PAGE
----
We have held that by registering for an auction — live and/or online — that such constitutes a contract. We have competent parties, consideration and presumably a meeting of the minds, or do we? Do bidders actually read, let alone understand, what they are agreeing to?
If I’ve heard it once, I’ve heard it countless times from auctioneers all over the world … “Bidders don’t read anything” is basically the message. In fact, it’s hard to find any auctioneer not agreeing that bidders don’t read anything and so today we wonder if they don’t read your terms and conditions, can they be held to them?
In fact, we had two Nobel Prize winners — Paul Milgrom and Robert Wilson (October 22, 2020) — suggest that when the seller/auctioneer increases disclosure, it maximizes the seller’s proceeds. Why wouldn’t actual disclosure of the terms and conditions including all waivers and assignments be just as prudent? Maybe not just disclosed, but received and understood by the bidder? https://mikebrandlyauctioneer.wordpress.com/2020/10/12/auctions-the-nobel-prize/.
Most say that not reading or not otherwise being aware of a contract’s contents but signing it nonetheless, does not enable one to ignore one’s duties outlined in that contract. However, that’s the general rule and if there’s fraudulent inducement, mutual mistakes of fact, or unconscionability, the contract might be void.
As I referenced in a prior writing, a judge told an auctioneer: “You just told me your bidders don’t read anything so how do you expect to hold them to your rules … as they clearly wouldn’t understand?” It might be one thing to hold someone to a contract they signed but didn’t read, but can we hold people to contracts we know they didn’t read, understand nor comprehend?
I’m wondering if auctioneers can do better? What if bidders did read the terms and conditions and understood them — or ask questions until they did — wouldn’t that be preferred? You see, if they understand what they’re being held to, they are less likely to claim fraudulent inducement or unconscionability. Or, is that untenable in the auction business where we’re regularly encouraged to put as many pages, waivers, and disclaimers in every document we possibly can?
We’ve held that auctions are fast, fun, and transparent: https://mikebrandlyauctioneer.wordpress.com/2018/06/04/auctions-fast-fun-transparent/. Yet, are they transparent? Are they fun? If I’m registering for your auction without the knowledge that the terms favor the seller and hold harmless the auctioneer in every way — is that transparent? When something goes wrong, is that fun?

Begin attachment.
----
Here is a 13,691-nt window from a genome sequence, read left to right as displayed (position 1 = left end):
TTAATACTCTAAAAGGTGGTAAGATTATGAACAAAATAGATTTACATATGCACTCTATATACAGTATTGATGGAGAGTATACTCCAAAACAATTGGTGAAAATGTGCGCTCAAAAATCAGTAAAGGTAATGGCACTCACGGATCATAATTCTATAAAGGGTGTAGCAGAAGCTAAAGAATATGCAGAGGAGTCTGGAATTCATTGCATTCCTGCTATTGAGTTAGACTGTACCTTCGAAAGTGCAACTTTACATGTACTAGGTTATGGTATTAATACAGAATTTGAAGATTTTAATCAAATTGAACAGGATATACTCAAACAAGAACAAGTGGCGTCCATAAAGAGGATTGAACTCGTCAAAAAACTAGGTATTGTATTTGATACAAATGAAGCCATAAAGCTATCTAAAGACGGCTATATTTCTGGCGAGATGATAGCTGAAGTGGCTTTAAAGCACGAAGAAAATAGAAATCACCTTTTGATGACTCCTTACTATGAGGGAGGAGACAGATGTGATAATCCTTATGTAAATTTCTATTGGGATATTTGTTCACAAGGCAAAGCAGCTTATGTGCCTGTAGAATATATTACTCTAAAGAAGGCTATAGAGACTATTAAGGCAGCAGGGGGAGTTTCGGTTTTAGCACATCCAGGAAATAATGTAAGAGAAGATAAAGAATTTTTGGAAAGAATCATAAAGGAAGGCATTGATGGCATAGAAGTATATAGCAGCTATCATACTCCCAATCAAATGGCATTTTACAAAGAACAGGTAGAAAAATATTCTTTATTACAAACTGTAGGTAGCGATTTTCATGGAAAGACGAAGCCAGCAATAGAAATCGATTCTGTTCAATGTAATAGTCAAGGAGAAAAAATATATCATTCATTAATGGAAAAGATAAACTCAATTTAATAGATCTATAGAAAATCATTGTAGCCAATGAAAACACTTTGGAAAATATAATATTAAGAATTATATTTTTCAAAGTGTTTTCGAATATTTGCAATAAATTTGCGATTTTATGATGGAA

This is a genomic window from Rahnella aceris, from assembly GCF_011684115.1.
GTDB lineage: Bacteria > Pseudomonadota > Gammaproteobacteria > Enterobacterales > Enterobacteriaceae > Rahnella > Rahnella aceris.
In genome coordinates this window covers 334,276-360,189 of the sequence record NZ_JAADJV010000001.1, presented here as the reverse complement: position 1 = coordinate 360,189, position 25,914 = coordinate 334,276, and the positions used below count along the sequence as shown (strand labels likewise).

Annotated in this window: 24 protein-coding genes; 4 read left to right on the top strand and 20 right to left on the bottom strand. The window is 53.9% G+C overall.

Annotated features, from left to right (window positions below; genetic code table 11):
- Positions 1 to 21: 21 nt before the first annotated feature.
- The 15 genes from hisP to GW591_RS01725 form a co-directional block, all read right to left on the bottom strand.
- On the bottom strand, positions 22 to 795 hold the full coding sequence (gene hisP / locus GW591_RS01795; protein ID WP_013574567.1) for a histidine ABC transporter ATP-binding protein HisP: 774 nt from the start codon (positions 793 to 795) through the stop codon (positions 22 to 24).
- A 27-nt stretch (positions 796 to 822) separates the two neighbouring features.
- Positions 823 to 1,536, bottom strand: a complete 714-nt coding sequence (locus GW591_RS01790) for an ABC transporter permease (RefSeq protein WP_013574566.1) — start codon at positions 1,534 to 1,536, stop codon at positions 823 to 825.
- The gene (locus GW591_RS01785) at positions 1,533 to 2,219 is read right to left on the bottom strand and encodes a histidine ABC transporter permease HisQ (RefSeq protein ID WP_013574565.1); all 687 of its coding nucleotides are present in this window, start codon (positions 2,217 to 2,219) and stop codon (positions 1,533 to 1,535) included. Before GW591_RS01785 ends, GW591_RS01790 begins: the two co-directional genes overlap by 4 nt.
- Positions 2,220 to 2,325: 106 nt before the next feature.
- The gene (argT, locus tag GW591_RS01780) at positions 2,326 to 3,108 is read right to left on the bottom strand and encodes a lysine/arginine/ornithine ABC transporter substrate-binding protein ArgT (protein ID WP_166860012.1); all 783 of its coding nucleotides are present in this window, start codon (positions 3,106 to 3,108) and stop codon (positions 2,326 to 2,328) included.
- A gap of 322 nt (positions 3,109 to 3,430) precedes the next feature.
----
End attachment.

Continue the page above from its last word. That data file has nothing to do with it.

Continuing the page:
We’re hardly alone with pages and pages of terms and conditions as most online software has us agree to thousands of words constituting the terms of the agreement, which we don’t read nor understand. Yet, that experience is markedly different in that often we receive guarantees, warranties, a return policy, and the like … something rare in the auction business.
Many auctions are more-so a bucket of bad news you must agree to in order to bid. We’ll say “Sold!” and mean it sometimes and not so much other times, there’s no guarantees, warranties, return policy, nor financing, and we can probably lie to you legally (?) since we told you in the terms, “do not to rely on anything we say …” There’s no chance to preview, you have to pay immediately, and there’s no recourse if you’re not happy about any of this.
Quite frankly, other than at auctions, most of my contact with retail in regard to food, electronics, housewares, car parts, clothing, furniture, groceries … involves companies worried about our long term relationship. Auctioneers are (told to be) more-so, take it or leave it, and if you’re not happy, don’t come back.
Oh, that discount, right? Auction buyers don’t pay retail so they don’t deserve guarantees, warranties nor good customer service? Discounts? Really? You aren’t selling property for market value? Your firearms sales aren’t exceeding store prices? Your cars aren’t exceeding used car dealer pricing? Your gold, silver, and jewelry aren’t selling for more than in the jewelry store down the street?
Where can buyers pay top dollar and get treated badly all at the same time? That’s just how seductive the “prospect of a deal” really is I guess. Make the lottery $150 Million and people stand in the rain, sleet, and snow for miles to possibly buy a ticket? Yep, it’s that powerful and it continues to work today.
But for how long? There’s not one single company not looking for simple and easy. In fact, there are few people left not looking for the same thing. It seems to me auctions are going to have to become simpler, easier, and more equitable to survive in the next decade. Incidentally, that’s not going from treating them badly at live auctions to treating them badly at online auctions …
Mike Brandly, Auctioneer, CAI, CAS, AARE has been an auctioneer and certified appraiser for over 30 years. His company’s auctions are located at: Mike Brandly, Auctioneer, RES Auction Services, and Goodwill Columbus Car Auction. He serves as Distinguished Faculty at Hondros College, Executive Director of The Ohio Auction School, and an Instructor at the National Auctioneers Association’s Designation Academy and Western College of Auctioneering. He is faculty at the Certified Auctioneers Institute held at Indiana University and is approved by The Supreme Court of Ohio for attorney education.